For some immigrants who are trying to become citizens, their jobs are getting in the way.

If you're a green card holder, a permanent resident or applying for citizenship you might be asked a form of this question: "have you ever violated or engaged in a conspiracy to violate any law related to controlled substance?"

In Colorado, that's a hard question to answer. Pot is legal in the state and so is working at a dispensary.

But marijuana is still considered illegal to the federal government and they're the one's reviewing citizenship applications.

Servicios De La Raza, an advocacy group for the Latino community in Denver, has partnered up with the Marijuana Industry Group to produce a video warning immigrants about this issue.

"Serious consequences can follow including being barred from the United States for life" says the video.

It's a frightening thought for someone trying to apply for citizenship, especially if that person's job involves pot.

"If you decide to participate in the consumption, distribution or work in the industry- think about it" said Eddie Soto with Servicios.

So why do dispensaries continue to hire people with green cards or temporary visas if they are putting them at risk?

Employers can't discriminate based on immigration status. Even when this means that hiring someone could put their chances of citizenship at risk.

"We're in this kind of legal quagmire," said Dean Heizer, the LiveWell dispensaries attorney.

They've had three employees in this exact situation. None of them continue to work for their organization.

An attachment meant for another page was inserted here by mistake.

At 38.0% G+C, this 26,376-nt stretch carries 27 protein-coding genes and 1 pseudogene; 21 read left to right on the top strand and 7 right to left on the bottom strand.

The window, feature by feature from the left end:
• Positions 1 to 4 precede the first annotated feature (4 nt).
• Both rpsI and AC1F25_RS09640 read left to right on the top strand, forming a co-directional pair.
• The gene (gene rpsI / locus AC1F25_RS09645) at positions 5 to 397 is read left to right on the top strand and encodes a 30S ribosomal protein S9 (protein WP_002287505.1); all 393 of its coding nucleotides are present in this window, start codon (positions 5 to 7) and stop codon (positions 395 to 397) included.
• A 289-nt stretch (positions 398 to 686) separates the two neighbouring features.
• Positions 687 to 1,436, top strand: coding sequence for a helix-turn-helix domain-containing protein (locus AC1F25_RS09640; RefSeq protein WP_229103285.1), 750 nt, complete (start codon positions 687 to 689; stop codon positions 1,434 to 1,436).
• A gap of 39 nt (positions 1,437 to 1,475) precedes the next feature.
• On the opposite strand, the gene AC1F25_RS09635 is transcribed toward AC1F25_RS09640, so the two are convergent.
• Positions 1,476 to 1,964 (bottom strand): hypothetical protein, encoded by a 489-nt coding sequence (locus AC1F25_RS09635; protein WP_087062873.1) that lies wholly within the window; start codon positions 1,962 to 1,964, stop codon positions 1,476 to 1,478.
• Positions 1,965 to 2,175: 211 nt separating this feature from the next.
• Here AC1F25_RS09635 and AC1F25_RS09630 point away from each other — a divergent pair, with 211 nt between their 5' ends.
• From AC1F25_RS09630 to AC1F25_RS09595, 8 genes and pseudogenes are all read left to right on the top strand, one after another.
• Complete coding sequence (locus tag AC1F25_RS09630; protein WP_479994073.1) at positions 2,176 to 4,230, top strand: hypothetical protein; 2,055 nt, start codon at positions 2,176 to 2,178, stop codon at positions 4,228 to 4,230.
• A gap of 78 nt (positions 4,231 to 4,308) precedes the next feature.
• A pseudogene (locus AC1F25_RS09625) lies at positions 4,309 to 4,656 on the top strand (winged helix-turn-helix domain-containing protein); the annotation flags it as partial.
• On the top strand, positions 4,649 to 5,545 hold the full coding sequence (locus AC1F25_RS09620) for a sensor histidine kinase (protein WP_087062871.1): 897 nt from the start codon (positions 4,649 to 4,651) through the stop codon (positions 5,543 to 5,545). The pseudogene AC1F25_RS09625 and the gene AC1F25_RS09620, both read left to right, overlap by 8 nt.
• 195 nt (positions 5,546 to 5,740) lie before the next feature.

It doesn't sound like a lot of people for a business that employs 600, but Heizer says, "we spend a lot of time training folks. They're excited and motivated to work with us and this legal mess is sad."

And it's not just affecting people's jobs.

US Customs is now checking social media accounts. If a legal citizen is posting and tagging pictures of a friend who is working toward their citizenship, it can work against them.

We reached out to the United States Citizenship and Immigration Services to explain how this all works and they sent us this statement:

When adjudicating applicants for citizenship, the agency is required to apply federal law. Federal law currently requires USCIS to deny an applicant for citizenship who admits to the purchase and possession of marijuana. While many states have changed their laws to make the sale and possession of marijuana legal under certain circumstances, immigration law requires the agency to apply federal law in adjudicating these cases.Under the Controlled Substance Act (CSA), the possession of marijuana, which is currently classified by the Drug Enforcement Agency as a Schedule I controlled substance, is against the law (Title 21 U.S.C. Section 844(a)).